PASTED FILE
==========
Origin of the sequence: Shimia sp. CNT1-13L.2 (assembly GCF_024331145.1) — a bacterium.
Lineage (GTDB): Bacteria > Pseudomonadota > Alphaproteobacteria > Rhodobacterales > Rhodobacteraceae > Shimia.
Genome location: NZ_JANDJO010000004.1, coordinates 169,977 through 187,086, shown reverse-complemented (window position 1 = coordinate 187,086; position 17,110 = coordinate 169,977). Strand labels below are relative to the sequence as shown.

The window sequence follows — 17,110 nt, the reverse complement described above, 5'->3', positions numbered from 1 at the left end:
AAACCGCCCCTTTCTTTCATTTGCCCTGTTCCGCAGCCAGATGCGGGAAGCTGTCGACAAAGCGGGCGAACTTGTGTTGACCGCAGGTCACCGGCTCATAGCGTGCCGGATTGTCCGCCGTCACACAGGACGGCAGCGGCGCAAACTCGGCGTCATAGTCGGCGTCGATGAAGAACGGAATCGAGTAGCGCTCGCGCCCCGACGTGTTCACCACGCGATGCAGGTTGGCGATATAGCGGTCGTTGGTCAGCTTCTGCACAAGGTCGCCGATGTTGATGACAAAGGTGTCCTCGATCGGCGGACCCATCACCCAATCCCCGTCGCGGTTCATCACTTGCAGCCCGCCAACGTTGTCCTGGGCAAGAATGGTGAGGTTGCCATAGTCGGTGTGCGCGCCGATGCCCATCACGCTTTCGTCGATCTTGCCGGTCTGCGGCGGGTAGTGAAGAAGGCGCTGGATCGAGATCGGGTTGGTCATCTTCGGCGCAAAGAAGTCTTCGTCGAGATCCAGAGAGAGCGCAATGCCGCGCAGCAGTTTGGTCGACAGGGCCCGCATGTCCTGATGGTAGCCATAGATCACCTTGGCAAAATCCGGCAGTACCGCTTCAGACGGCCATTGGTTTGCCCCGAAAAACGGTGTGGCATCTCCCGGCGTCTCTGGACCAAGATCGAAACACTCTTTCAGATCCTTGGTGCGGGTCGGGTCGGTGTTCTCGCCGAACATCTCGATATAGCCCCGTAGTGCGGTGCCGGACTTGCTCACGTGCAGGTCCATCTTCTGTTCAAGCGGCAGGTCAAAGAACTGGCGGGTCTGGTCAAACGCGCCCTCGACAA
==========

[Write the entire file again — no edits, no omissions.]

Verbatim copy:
Origin of the sequence: Shimia sp. CNT1-13L.2 (assembly GCF_024331145.1) — a bacterium.
Lineage (GTDB): Bacteria > Pseudomonadota > Alphaproteobacteria > Rhodobacterales > Rhodobacteraceae > Shimia.
Genome location: NZ_JANDJO010000004.1, coordinates 169,977 through 187,086, shown reverse-complemented (window position 1 = coordinate 187,086; position 17,110 = coordinate 169,977). Strand labels below are relative to the sequence as shown.

The window sequence follows — 17,110 nt, the reverse complement described above, 5'->3', positions numbered from 1 at the left end:
AAACCGCCCCTTTCTTTCATTTGCCCTGTTCCGCAGCCAGATGCGGGAAGCTGTCGACAAAGCGGGCGAACTTGTGTTGACCGCAGGTCACCGGCTCATAGCGTGCCGGATTGTCCGCCGTCACACAGGACGGCAGCGGCGCAAACTCGGCGTCATAGTCGGCGTCGATGAAGAACGGAATCGAGTAGCGCTCGCGCCCCGACGTGTTCACCACGCGATGCAGGTTGGCGATATAGCGGTCGTTGGTCAGCTTCTGCACAAGGTCGCCGATGTTGATGACAAAGGTGTCCTCGATCGGCGGACCCATCACCCAATCCCCGTCGCGGTTCATCACTTGCAGCCCGCCAACGTTGTCCTGGGCAAGAATGGTGAGGTTGCCATAGTCGGTGTGCGCGCCGATGCCCATCACGCTTTCGTCGATCTTGCCGGTCTGCGGCGGGTAGTGAAGAAGGCGCTGGATCGAGATCGGGTTGGTCATCTTCGGCGCAAAGAAGTCTTCGTCGAGATCCAGAGAGAGCGCAATGCCGCGCAGCAGTTTGGTCGACAGGGCCCGCATGTCCTGATGGTAGCCATAGATCACCTTGGCAAAATCCGGCAGTACCGCTTCAGACGGCCATTGGTTTGCCCCGAAAAACGGTGTGGCATCTCCCGGCGTCTCTGGACCAAGATCGAAACACTCTTTCAGATCCTTGGTGCGGGTCGGGTCGGTGTTCTCGCCGAACATCTCGATATAGCCCCGTAGTGCGGTGCCGGACTTGCTCACGTGCAGGTCCATCTTCTGTTCAAGCGGCAGGTCAAAGAACTGGCGGGTCTGGTCAAACGCGCCCTCGACAA